N Color Depth

Color depth describes the number of possible colors in a digital image. For example a PGM image can have the possible color depths:

                                                       Bit Depth , Color Depth
                                                           1 bits           2
                                                           2 bits           4
                                                           3 bits           8
                                                           4 bits         16
                                                           5 bits         32
                                                           6 bits         64
                                                           7 bits         128
                                                           8 bits         256

The following results were obtained from varying color depth within the above bound using Ifranview.

Figure #4: Xie N Color Depth

Figure #5: Cox N Color Depth

Figure #6: 256 and 2 Color Depth Images

From the above results we see that both algorithms give excellent correlation with little change until the image has a color depth of 2. Cox's algorithm gives a correlation of about 0.5 where as Xie's gives a correlation of 0 for when the color depth is 2.

JPEG Compression

The `Joint Photographic Experts Group' (JPEG) compression algorithm works by reducing the amount of information contained in an image. JPEG uses the Discrete Cosine Transform to compress the image. JPEG compression was applied to the smoking lady image with quality factor ranging from 90 to 10. As noted by the authors of Stirmark, most existing algorithms breakdown towards a quality factor of 50, but most images still look fine at 30. For a quality factor of 10 most pictures look pixilated and loss of image quality is quite noticeable.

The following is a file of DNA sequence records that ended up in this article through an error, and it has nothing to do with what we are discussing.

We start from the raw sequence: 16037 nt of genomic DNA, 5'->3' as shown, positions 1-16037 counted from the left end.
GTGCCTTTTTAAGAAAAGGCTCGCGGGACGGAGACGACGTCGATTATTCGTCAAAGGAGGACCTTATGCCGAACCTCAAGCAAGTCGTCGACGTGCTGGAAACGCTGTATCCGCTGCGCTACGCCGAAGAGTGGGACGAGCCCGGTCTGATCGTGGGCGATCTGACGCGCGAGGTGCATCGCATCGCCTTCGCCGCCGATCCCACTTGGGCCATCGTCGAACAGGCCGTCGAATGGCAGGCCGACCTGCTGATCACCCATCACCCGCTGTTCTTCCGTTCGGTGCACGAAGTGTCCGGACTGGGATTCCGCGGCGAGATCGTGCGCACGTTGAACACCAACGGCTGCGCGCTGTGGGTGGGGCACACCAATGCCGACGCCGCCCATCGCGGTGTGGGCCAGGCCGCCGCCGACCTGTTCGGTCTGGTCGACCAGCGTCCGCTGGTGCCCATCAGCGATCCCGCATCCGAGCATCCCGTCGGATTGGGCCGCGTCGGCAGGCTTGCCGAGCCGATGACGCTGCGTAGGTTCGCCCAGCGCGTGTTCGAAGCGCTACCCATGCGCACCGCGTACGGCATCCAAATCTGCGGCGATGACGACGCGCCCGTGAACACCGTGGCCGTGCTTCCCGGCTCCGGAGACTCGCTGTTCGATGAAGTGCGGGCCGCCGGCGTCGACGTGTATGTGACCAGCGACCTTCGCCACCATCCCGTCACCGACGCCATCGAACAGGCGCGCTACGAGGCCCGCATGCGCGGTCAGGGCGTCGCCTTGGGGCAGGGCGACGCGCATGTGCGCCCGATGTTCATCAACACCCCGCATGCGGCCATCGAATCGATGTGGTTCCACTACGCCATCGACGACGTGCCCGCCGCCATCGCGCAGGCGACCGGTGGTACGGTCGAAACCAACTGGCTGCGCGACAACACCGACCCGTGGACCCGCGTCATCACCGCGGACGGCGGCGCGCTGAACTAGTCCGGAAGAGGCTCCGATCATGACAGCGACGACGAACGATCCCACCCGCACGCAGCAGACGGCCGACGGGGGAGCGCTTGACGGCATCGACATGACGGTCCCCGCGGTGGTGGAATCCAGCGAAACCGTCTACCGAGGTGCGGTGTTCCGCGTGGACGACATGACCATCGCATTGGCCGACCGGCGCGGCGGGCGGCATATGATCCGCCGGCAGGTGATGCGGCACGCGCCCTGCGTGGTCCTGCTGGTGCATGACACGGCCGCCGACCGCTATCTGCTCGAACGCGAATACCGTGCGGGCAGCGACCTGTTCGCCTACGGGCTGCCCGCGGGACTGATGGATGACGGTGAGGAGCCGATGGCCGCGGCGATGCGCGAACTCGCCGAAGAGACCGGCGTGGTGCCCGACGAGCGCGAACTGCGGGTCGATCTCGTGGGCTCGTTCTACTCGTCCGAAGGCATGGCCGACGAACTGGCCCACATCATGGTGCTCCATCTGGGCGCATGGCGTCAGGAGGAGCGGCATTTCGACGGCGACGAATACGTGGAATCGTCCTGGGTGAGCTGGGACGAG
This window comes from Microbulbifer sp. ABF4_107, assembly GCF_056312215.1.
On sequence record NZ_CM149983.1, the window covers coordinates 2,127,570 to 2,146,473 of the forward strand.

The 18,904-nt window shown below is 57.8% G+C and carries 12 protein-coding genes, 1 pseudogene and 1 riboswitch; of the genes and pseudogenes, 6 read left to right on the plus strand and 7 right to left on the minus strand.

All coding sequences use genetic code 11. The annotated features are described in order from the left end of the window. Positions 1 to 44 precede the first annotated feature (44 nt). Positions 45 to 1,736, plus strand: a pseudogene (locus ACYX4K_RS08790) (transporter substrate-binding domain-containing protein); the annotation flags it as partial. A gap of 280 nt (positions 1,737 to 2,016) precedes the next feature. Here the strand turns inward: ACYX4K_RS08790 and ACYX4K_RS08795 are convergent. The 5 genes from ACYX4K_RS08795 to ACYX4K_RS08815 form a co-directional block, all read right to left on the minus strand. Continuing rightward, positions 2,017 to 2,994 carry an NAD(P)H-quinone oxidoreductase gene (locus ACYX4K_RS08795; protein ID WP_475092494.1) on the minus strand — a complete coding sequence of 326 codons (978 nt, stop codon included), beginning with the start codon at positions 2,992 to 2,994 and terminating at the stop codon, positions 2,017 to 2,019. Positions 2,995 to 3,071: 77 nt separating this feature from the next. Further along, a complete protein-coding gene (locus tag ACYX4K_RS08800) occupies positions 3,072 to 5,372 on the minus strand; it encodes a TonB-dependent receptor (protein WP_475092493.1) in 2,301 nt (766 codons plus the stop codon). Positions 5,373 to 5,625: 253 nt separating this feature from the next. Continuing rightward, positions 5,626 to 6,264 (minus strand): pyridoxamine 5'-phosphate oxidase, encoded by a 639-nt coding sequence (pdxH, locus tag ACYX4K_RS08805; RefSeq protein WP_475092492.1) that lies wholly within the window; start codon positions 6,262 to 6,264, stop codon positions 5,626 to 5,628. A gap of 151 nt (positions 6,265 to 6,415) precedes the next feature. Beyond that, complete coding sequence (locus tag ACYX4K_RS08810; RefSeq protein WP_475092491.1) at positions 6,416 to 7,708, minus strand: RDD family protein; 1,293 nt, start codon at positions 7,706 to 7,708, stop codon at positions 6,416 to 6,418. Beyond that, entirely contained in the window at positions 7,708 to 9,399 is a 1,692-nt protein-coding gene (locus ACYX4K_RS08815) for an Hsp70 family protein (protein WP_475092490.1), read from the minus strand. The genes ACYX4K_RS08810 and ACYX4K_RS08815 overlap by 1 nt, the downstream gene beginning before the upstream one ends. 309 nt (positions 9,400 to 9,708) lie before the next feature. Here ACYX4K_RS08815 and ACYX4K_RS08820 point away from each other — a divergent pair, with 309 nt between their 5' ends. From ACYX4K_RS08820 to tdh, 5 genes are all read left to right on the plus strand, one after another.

Figure #7: Xie JPEG Compression

Figure #8: Cox JPEG Compresion

Figure #9: JPEG Compression with Quality Factors 90 and 10

Both algorithms are robust against JPEG compression with Xie's correlations varying more than Cox's for the image tested. For this image it appears as though Cox was correct in assuming that if the watermark is stored in the most significant coefficients of the DCT that the watermark will not be lost during JPEG compression.

Image Cropping

Cropping a watermarked image is another way of attacking the watermark and can make it unrecognizable. Cropping a watermarked image can remove the majority of the watermark or make the extraction process invalid depending on the algorithm. The smoking lady image was center cropped for the following percentages: 1, 2, 5, 10, 15, 20, 25, 50 and 75.

Figure #10: Xie Image Cropping

Figure #11: Cox Image Cropping

Figure #12: 1% and 75% Center Cropped Image

As can be seen from the above results cropping attacks are a very effective way to destroy the watermark for both algorithms. The Xie's watermark is destroyed with a 1% crop to the image. The majority of the watermark is still embedded in the image but the cropping affects the reconstruction point for extracting the watermark. This was found to be the best and easiest attack for destroying the recovery of the Xie watermark. The Cox watermark faired a bit better than the Xie watermark but not by much. A greater than 15% crop to the image destroys the Cox watermark making it recoverable with a correlation of less than 0.2, which is less than satisfactory. For this picture the majority of the watermark was embedded in the background so as the image is cropped more and more of the watermark is lost. This explains why we get such a low correlation when the image is cropped down to her face. Both algorithms perform undesirably when the watermarked image is cropped. Depending on the image watermarked the Cox algorithm may perform better. The Xie algorithm is found to be unsuitable when cropped for all images because of its extraction method.